Published Articles

Monday, July 2, 2012

The upholding of ObamaCare by the Supreme Court in an unexpected 5-4 political decision is a travesty of American constitutionality. It is a sad day in the country when a knowledgeable Chief Justice of the U.S. Supreme Court betrays the country and places himself and his legacy — not to mention the chants for "change" and "progress," and his obvious desire for a favorable, epochal association with the first African-American president — ahead of the moral and economic well being of the nation. I say this because the burden of ObamaCare will be laid directly on the shoulders of the already overtaxed and overstretched small businesses, entrepreneurs, and the American middle class who sustain this nation.

The liberal justices voted as we expected, for man is a political animal. But the deciding vote by Chief Justice Roberts, I posit, was cast to assert and define his personal legacy as stated above, and to ride the wave of the times of statism and collectivism, not to mention the alleged inescapable legal positivism of history.

It is always amazing to me how liberals quickly extend sanctity and infallibility status to the Supreme Court whenever the Justices issue a...



Friday, June 29, 2012

The Patient Protection and Affordable Care Act (2010), more commonly referred to as ObamaCare, has become one of the most controversial pieces of legislation passed by the Democrat-controlled, 111th U.S. Congress during President Obama’s administration.

Despite significant political opposition and poll-after-poll evincing the American people’s strong dissatisfaction with a health care plan that was correctly seen as further socializing American medicine, ObamaCare was passed by the two houses of the U.S. Congress and signed into law by the president on March 23, 2010.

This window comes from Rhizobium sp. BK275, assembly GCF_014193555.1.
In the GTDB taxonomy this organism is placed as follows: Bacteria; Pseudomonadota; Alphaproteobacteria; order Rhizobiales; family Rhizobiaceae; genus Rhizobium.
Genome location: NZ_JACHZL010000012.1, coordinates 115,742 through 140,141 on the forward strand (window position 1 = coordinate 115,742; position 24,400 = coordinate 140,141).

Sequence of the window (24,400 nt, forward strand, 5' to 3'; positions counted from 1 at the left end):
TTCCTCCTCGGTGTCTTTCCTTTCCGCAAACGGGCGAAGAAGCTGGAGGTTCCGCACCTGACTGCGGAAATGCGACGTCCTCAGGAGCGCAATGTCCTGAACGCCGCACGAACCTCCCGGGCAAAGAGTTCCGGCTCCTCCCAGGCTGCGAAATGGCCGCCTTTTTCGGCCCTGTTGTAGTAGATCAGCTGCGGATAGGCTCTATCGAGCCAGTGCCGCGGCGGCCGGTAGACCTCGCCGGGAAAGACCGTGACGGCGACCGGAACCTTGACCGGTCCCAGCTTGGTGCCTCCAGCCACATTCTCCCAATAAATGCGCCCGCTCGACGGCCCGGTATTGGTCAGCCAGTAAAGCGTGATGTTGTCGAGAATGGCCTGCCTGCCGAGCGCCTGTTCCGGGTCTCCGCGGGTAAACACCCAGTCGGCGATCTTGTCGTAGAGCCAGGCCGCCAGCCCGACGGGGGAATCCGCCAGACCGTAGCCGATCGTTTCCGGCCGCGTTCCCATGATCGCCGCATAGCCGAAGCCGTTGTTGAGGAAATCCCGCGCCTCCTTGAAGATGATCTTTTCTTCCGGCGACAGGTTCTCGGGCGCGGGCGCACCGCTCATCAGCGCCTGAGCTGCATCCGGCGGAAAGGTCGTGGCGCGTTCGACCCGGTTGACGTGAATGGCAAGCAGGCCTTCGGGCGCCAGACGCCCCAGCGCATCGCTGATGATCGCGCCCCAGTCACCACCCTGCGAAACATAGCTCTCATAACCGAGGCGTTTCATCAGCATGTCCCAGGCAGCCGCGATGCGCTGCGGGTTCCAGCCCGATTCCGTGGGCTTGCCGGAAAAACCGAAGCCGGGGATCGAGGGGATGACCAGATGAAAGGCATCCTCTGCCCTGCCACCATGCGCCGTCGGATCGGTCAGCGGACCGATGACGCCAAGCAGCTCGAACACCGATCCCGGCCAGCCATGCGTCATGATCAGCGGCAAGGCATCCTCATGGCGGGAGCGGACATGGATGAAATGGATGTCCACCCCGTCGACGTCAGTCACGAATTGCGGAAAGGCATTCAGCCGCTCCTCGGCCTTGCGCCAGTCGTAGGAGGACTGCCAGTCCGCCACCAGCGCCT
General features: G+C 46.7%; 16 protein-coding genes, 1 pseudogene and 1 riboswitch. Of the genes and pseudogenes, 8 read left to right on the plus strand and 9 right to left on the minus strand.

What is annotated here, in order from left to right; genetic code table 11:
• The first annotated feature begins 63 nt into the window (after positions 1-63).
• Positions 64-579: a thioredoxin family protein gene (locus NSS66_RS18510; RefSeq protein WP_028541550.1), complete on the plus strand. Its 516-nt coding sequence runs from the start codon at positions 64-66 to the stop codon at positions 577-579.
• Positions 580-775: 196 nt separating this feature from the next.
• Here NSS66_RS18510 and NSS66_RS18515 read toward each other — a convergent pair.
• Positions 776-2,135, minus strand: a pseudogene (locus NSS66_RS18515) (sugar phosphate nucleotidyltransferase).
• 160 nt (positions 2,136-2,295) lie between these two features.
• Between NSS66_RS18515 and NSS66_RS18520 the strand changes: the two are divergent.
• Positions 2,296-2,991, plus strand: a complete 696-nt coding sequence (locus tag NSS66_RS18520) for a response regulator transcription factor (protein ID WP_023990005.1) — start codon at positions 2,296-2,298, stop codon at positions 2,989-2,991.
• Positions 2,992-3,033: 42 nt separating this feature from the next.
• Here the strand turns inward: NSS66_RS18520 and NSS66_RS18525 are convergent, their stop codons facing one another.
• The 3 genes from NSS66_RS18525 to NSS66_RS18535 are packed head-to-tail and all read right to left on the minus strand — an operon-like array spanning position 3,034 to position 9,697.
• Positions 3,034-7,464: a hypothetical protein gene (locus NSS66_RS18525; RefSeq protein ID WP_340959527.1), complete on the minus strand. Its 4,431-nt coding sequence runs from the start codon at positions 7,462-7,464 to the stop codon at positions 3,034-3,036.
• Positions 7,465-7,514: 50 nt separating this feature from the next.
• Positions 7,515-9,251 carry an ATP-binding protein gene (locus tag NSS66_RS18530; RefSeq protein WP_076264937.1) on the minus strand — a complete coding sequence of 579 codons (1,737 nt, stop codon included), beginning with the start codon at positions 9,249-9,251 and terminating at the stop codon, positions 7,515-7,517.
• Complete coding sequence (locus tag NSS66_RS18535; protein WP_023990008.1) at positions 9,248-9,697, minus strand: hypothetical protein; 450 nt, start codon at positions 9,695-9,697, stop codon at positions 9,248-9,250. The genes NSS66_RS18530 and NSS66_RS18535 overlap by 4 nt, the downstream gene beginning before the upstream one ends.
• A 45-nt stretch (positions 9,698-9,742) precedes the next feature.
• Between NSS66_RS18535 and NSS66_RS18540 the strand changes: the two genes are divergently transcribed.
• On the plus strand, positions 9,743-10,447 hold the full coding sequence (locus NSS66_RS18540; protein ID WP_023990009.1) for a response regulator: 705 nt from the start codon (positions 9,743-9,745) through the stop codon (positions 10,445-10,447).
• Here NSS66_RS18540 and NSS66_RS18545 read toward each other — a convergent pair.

One stated goal of the plan is ostensibly to "expand access to insurance for nearly 30 million Americans" (photo, above). And to accomplish this ”reform,” the Obama administration has introduced the elements of compulsion — and more ominously, unconstitutional powers.

To increase access to insurance for 30 million uninsured Americans, ObamaCare forces insurance companies and managed care plans to extend coverage to people with pre-existing conditions; in effect, converting conventional rules of indemnity coverage (i.e., coverage for unforeseen medical illnesses and injuries)...



Thursday, April 19, 2012

"Congress shall make no law respecting an establishment of religion, or prohibiting the free exercise thereof; or abridging the freedom of speech, or of the press;
or the right of the people peaceably to assemble,
and to petition the Government for a redress of grievances”
— First Amendment in the Bill of Rights

An increasing number of mainstream press articles and responses in Letters to the Editor discuss the political concept of "separation of church and state"; frankly, many of them miss the mark. Our Founding Fathers, even Thomas Jefferson, interpreted something completely different in the "establishment of religion" clause of the First Amendment to the Constitution than what liberal pundits today are leading us to believe.

First, the phrase "separation of church and state" does not appear in the U.S. Constitution or any of our founding documents, but only in the fecundity of memoranda of ACLU lawyers and court rulings of activist judges.

Secularism and Societal Decay

What the First Amendment to the U.S. Constitution says is "Congress should make no law respecting an establishment of religion, or...



Tuesday, April 17, 2012

The Peoples' Money: How Voters Will Balance the Budget and Eliminate the Federal Debt by Scott Rasmussen is a good book to initiate us as concerned citizens to the nuts and bolts of the process of getting the government budget balanced and the federal debt eliminated. The author, a well-known, respected pollster and regular commentator on the speaking circuit, has written about the pitiful state of American finances and proposes a blueprint about how we can correct the problems and restore fiscal sanity.